Prof. Peter Gøtzsche has tweeted: “When you stop taking a depression pill and feel bad, psychiatrists tell you that you have relapsed. Not so. By far most, perhaps even all your troubles, are withdrawal symptoms … Never stop abruptly. This is dangerous, as the pills cause addiction.”
The study that Prof. Gøtzsche is referring to – “Prophylactic effects or withdrawal reactions? An analysis of time-to-event data from antidepressant relapse prevention trials submitted to the FDA” – has been published in Therapeutic Advances in Psychopharmacology.
The study’s background summary says:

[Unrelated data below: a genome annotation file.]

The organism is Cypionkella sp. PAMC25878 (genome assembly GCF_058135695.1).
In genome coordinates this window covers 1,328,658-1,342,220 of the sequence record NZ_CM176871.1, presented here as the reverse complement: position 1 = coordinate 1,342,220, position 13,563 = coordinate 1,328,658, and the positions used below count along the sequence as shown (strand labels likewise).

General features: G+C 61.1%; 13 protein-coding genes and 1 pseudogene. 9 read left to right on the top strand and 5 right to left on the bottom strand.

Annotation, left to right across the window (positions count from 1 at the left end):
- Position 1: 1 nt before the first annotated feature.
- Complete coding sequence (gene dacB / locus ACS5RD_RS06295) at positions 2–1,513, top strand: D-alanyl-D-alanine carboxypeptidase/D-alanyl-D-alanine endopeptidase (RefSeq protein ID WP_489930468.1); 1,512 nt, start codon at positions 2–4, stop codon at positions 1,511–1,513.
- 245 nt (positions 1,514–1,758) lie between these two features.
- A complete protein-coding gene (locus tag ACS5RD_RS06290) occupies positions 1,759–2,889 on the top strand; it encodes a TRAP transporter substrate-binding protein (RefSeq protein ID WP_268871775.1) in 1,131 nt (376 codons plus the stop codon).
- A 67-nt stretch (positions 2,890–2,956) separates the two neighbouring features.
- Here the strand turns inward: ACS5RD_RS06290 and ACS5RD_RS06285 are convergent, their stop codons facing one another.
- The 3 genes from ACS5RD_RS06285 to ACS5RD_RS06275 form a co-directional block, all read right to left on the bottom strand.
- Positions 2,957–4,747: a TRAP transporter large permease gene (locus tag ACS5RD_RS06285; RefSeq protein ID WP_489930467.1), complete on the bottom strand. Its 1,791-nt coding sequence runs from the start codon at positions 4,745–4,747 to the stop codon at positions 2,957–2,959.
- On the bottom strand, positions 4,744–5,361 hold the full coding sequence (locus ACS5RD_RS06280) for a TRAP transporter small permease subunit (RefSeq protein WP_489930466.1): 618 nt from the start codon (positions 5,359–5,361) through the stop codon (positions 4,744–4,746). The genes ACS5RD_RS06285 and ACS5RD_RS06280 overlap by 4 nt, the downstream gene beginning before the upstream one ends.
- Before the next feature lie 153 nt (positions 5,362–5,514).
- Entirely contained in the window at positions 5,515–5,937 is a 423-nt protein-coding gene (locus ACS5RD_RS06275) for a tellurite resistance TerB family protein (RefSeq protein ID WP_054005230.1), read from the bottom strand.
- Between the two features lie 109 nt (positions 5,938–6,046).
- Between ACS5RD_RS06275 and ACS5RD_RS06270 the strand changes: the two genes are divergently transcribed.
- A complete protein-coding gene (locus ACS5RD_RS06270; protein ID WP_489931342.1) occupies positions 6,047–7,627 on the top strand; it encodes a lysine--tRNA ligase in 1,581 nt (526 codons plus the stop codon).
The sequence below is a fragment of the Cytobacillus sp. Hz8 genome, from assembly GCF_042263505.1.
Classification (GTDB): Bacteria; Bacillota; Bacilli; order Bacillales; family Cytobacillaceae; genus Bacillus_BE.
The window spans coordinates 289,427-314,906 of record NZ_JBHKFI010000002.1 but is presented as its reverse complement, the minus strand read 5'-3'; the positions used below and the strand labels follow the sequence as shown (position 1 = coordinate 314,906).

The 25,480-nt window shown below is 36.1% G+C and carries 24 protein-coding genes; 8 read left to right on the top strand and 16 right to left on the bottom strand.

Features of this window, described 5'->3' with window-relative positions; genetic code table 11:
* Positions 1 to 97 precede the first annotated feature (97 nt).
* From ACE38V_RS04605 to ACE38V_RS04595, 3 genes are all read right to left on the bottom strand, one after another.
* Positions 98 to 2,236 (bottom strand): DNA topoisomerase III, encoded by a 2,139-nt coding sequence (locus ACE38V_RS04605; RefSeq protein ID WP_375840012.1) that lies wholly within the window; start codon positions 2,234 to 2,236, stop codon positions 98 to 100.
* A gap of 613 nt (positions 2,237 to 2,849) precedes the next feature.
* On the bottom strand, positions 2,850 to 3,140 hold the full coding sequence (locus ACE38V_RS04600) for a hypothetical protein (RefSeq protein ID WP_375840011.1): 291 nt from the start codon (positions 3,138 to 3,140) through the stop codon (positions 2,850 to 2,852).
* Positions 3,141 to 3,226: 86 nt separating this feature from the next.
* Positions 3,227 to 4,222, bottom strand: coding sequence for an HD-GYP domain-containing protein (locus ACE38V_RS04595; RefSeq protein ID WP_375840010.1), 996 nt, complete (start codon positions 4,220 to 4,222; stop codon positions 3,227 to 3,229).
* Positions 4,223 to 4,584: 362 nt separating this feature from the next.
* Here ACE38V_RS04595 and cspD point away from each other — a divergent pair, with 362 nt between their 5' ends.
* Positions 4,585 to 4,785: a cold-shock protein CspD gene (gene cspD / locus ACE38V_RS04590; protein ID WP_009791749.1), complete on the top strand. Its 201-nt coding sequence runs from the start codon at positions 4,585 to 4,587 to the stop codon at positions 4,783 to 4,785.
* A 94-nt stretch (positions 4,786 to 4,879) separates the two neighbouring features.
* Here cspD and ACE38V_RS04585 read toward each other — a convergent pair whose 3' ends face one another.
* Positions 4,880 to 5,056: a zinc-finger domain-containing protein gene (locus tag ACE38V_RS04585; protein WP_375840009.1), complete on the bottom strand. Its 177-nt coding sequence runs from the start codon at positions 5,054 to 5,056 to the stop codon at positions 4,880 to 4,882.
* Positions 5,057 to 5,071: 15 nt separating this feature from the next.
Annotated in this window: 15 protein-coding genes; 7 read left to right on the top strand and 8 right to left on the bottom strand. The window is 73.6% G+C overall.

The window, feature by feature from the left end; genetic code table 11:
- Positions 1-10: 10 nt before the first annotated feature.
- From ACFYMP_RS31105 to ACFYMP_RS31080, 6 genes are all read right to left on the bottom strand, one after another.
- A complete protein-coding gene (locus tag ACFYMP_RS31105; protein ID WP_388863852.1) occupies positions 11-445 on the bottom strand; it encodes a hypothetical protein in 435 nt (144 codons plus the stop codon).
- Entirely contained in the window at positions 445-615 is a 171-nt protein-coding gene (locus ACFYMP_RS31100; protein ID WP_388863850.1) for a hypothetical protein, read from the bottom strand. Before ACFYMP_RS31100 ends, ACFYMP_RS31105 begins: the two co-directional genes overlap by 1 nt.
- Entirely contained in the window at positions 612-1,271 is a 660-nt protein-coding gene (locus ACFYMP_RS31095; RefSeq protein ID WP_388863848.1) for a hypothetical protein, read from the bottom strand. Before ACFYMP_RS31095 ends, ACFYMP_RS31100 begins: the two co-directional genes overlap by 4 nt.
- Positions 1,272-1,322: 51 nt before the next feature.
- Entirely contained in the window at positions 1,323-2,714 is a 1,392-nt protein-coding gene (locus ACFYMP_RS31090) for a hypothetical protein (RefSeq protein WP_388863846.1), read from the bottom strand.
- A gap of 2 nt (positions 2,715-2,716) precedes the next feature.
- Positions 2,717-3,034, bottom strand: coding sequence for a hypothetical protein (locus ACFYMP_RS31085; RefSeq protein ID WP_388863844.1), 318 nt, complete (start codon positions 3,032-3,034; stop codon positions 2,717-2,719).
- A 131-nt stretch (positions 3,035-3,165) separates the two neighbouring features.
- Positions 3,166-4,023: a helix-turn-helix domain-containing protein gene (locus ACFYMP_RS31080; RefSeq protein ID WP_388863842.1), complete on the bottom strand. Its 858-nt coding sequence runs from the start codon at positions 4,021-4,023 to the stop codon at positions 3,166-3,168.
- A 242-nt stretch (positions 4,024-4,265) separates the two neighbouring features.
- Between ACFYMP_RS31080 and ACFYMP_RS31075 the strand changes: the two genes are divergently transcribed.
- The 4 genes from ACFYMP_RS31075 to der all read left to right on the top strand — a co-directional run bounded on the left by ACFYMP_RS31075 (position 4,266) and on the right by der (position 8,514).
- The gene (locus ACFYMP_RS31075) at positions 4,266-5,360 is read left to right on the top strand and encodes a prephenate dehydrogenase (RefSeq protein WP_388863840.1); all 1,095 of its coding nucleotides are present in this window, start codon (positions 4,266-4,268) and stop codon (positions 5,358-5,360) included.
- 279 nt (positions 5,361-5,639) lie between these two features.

“Relapse prevention trials build the scientific foundation for recommendation of antidepressant continuation and maintenance therapy. However, the validity of the evidence is disputed and may be biased due to withdrawal confounding.”
You can go here to see a summary of the study’s methods and results (and to read the study in full), but the summary of its conclusion says:
“The placebo–antidepressant separation was disproportionally large between weeks 3 and 6 of the randomised maintenance phase. The benefits of continuing antidepressants relative to abrupt/rapid discontinuation declined sharply after week 6. This indicates an excess of relapse events in the placebo arms during the early maintenance phase that may be due to withdrawal reactions caused by abrupt/rapid discontinuation of active treatment. If these early relapse events are due to a direct pharmacological effect, then antidepressants’ true prophylactic long-term effects are substantially overestimated.”